Wilde Season at Vaudeville

By December 10, 2017Authors, Literary Events, News

“One should always be in love. That is the reason one should never marry.”

That famous quote from one of Wilde’s best know plays, “A Woman of No Importance”, is just one you can hear in a brand new series of his works that are being performed at London’s Vaudeville Theatre.

The Wilde season is the creation of Dominic Dromgoole, former director at Shakespeare’s Globe. It kicks off with the aforementioned “A Woman of No Importance”, playing until the end of December, which contains its fair share of Wilde zingers. It continues in January with “Lady Windermere’s Fan”, directed by Kathy Burke, and starring Jennifer Saunders.

Dominic Dromgoole told BBC Radio 4’s Front Row programme that this production of the play was radical in being a faithful representation of the original. He explained that “the straightforward way of doing something, which is to observe it through it’s own moment and through its own historical period and through how it was presented in its own time, becomes radical because no one else is doing it.”

Franny Moyle, biographer, (Constance: The Tragic and Scandalous Life of Mrs Oscar Wilde USUK) was asked in the same interview about Wilde’s interpretation of women, “Oscar’s always been really sympathetic to women, his whole career actually, was dedicated to women in various ways”. He was the first editor of Woman’s World and his mother was a huge influence on his life. After his Father died, she brought her sons to London to help advance their careers. She was an eccentric and vain character a lot like Wilde himself, who admired her for her literary talent, which he felt had been overlooked. Another biographer of Wilde has pointed out that he “is more modern than he is Victorian” and Franny Moyle agreed saying that he “was living a life that today would not have sent him to jail”.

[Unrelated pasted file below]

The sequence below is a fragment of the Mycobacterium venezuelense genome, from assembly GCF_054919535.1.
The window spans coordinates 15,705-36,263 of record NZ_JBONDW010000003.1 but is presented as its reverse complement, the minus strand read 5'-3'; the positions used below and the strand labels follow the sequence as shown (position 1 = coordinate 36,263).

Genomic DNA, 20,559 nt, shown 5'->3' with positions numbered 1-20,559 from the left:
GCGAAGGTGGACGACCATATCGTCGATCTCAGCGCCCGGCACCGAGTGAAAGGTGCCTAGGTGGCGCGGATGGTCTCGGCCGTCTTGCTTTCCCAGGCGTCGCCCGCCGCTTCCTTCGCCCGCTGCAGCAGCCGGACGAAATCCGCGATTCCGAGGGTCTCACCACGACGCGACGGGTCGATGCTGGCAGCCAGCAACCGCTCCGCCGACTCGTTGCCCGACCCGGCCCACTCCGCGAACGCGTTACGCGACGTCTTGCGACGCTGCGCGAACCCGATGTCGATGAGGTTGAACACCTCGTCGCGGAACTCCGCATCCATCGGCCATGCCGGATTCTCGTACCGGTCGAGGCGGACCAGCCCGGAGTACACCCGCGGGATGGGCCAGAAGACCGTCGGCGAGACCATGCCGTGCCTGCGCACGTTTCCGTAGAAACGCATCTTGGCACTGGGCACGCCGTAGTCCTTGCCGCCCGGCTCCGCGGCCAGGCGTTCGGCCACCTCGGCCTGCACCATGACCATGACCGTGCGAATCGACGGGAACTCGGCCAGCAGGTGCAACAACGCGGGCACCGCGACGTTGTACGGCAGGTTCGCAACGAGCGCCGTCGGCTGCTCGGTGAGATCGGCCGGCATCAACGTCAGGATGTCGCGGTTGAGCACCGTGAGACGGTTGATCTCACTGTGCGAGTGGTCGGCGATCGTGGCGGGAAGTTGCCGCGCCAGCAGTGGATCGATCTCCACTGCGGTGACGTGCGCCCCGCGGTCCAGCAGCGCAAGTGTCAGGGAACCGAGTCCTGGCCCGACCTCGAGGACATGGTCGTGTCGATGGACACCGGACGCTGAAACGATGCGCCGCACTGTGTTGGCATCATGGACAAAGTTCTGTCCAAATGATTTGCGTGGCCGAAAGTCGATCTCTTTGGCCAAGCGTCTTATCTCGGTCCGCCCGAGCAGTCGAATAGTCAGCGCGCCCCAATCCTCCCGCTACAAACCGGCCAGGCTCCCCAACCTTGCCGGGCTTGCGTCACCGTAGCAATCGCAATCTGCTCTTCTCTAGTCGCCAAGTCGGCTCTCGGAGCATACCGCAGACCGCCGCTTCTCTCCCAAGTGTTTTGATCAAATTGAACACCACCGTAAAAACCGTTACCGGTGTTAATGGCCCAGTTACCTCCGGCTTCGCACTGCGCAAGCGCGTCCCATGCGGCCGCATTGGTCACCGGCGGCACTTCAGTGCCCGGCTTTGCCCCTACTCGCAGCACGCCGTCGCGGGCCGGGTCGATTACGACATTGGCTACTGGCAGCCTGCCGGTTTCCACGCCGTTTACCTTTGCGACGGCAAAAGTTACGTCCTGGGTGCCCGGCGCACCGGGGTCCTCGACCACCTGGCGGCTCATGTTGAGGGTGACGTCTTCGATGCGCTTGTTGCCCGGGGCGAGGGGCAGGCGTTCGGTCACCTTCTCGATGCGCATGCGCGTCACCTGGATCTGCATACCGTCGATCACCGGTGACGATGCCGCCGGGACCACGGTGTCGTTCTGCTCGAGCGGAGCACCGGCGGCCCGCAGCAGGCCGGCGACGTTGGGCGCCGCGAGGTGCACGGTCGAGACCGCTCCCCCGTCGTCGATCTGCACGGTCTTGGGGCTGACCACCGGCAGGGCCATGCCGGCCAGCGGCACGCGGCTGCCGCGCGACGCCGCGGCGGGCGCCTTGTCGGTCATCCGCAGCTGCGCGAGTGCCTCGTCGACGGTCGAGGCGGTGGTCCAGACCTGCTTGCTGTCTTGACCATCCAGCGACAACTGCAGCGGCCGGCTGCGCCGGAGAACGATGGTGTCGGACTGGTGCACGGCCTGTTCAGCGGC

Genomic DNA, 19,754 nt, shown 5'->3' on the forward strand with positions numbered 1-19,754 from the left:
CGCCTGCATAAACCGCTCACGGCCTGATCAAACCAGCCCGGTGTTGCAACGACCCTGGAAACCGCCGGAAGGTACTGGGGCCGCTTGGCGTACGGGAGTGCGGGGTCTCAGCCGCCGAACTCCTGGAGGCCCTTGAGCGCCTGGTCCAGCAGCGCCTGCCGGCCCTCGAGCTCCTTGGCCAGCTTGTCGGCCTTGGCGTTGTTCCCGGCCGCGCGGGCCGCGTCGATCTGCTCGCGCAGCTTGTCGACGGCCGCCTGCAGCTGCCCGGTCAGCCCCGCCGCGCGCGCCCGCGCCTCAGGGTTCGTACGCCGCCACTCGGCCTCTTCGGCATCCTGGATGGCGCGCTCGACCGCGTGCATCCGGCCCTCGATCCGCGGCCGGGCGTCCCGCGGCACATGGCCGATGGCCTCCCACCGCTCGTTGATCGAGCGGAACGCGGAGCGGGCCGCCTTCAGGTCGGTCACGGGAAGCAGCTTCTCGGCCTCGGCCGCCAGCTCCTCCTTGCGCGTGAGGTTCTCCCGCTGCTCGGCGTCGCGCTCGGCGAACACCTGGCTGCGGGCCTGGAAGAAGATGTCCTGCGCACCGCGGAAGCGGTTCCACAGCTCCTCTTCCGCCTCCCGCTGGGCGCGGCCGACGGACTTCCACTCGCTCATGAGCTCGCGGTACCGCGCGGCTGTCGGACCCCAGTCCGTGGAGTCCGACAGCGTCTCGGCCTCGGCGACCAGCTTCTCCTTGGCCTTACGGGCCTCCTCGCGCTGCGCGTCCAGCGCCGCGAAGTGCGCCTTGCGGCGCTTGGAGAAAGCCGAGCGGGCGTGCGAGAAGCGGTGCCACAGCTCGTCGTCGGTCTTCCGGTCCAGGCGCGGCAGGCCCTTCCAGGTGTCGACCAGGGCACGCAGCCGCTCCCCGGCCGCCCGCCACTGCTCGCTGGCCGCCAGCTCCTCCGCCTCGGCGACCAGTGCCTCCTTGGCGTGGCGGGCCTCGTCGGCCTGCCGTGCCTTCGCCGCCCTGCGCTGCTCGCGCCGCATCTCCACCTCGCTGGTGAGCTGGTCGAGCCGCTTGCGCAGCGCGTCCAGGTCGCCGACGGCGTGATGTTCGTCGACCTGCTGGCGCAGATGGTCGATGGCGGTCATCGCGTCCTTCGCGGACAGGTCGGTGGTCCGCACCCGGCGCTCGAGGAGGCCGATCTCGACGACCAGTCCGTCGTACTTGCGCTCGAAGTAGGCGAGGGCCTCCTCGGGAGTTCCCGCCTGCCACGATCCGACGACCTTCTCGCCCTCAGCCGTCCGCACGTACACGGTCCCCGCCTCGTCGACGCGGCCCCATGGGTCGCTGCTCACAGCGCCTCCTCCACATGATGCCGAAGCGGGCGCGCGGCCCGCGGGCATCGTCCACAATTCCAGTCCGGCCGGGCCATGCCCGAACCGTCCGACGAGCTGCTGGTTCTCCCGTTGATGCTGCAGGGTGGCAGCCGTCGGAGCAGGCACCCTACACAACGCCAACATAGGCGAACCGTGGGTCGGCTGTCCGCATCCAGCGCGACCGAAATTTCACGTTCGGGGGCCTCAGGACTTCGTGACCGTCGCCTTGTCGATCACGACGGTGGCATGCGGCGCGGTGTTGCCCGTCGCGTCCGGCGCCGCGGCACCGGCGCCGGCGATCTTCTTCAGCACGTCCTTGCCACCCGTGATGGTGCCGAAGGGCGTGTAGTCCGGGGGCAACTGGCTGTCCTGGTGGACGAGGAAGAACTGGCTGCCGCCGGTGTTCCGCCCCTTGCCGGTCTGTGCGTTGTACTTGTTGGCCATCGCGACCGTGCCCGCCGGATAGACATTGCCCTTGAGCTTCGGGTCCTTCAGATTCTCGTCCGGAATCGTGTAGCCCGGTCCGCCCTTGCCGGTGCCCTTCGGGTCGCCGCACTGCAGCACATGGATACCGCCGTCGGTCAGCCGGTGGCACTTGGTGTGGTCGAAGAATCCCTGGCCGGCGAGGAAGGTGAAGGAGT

It is fitting that Wilde’s plays are being performed in The Vaudeville Theatre as in the 1890s he saw Hedda Gabler performed there at least 3 times. It is said that this play helped Wilde to create his beautifully drawn and credible female characters.

This season of plays will run throughout 2018 more information can be found at classicspring.co.uk

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While aimed predominantly at families with children who can explore the multi-sensory elements such as the Pooh Sticks bridge, there is no doubt that the exhibition also appeals to nostalgic adults like me who loved seeing the original manuscripts and illustrations. Read More

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The great Scottish author Dame Muriel Spark would have been 100 years old on the 1st February this year. She was born in Edinburgh in 1918, married young and lived in Zimbabwe, moving back to London after the war. In 1963 she moved to New York and in 1967 to Rome, she died at the age of 88 at her home in Florence. Her books which are full of wit and wisdom, appeal equally to both men and women, and have never dated because her style is so fresh and modern. Read More



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